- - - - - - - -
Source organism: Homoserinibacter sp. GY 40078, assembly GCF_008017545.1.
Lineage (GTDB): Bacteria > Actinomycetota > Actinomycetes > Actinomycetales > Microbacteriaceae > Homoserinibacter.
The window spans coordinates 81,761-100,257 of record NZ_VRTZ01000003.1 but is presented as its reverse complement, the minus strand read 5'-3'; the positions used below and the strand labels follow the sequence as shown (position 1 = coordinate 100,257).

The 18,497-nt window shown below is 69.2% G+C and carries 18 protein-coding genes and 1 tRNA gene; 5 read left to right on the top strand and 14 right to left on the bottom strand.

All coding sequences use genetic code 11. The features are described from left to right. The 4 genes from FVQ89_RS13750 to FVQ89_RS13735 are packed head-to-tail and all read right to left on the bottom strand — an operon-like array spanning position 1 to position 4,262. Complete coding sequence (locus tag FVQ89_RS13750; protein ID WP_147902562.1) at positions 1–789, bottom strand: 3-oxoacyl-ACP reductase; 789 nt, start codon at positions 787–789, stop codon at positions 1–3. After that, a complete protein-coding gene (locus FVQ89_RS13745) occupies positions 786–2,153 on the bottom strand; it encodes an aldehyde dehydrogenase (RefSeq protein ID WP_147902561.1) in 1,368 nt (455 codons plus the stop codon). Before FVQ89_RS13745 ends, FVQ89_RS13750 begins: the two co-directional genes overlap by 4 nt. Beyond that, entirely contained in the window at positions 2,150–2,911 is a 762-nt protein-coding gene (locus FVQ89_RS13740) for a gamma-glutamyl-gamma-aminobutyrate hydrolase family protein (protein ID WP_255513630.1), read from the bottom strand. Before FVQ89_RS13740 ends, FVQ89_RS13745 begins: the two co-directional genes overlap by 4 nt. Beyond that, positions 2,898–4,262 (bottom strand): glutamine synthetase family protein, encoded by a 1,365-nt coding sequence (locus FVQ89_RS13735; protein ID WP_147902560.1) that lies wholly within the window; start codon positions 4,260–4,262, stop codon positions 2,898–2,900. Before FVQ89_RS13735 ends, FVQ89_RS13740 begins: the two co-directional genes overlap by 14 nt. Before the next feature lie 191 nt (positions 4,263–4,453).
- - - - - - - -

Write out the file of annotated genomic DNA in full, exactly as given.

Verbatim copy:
Source organism: Homoserinibacter sp. GY 40078, assembly GCF_008017545.1.
Lineage (GTDB): Bacteria > Actinomycetota > Actinomycetes > Actinomycetales > Microbacteriaceae > Homoserinibacter.
The window spans coordinates 81,761-100,257 of record NZ_VRTZ01000003.1 but is presented as its reverse complement, the minus strand read 5'-3'; the positions used below and the strand labels follow the sequence as shown (position 1 = coordinate 100,257).

The 18,497-nt window shown below is 69.2% G+C and carries 18 protein-coding genes and 1 tRNA gene; 5 read left to right on the top strand and 14 right to left on the bottom strand.

All coding sequences use genetic code 11. The features are described from left to right. The 4 genes from FVQ89_RS13750 to FVQ89_RS13735 are packed head-to-tail and all read right to left on the bottom strand — an operon-like array spanning position 1 to position 4,262. Complete coding sequence (locus tag FVQ89_RS13750; protein ID WP_147902562.1) at positions 1–789, bottom strand: 3-oxoacyl-ACP reductase; 789 nt, start codon at positions 787–789, stop codon at positions 1–3. After that, a complete protein-coding gene (locus FVQ89_RS13745) occupies positions 786–2,153 on the bottom strand; it encodes an aldehyde dehydrogenase (RefSeq protein ID WP_147902561.1) in 1,368 nt (455 codons plus the stop codon). Before FVQ89_RS13745 ends, FVQ89_RS13750 begins: the two co-directional genes overlap by 4 nt. Beyond that, entirely contained in the window at positions 2,150–2,911 is a 762-nt protein-coding gene (locus FVQ89_RS13740) for a gamma-glutamyl-gamma-aminobutyrate hydrolase family protein (protein ID WP_255513630.1), read from the bottom strand. Before FVQ89_RS13740 ends, FVQ89_RS13745 begins: the two co-directional genes overlap by 4 nt. Beyond that, positions 2,898–4,262 (bottom strand): glutamine synthetase family protein, encoded by a 1,365-nt coding sequence (locus FVQ89_RS13735; protein ID WP_147902560.1) that lies wholly within the window; start codon positions 4,260–4,262, stop codon positions 2,898–2,900. Before FVQ89_RS13735 ends, FVQ89_RS13740 begins: the two co-directional genes overlap by 14 nt. Before the next feature lie 191 nt (positions 4,263–4,453).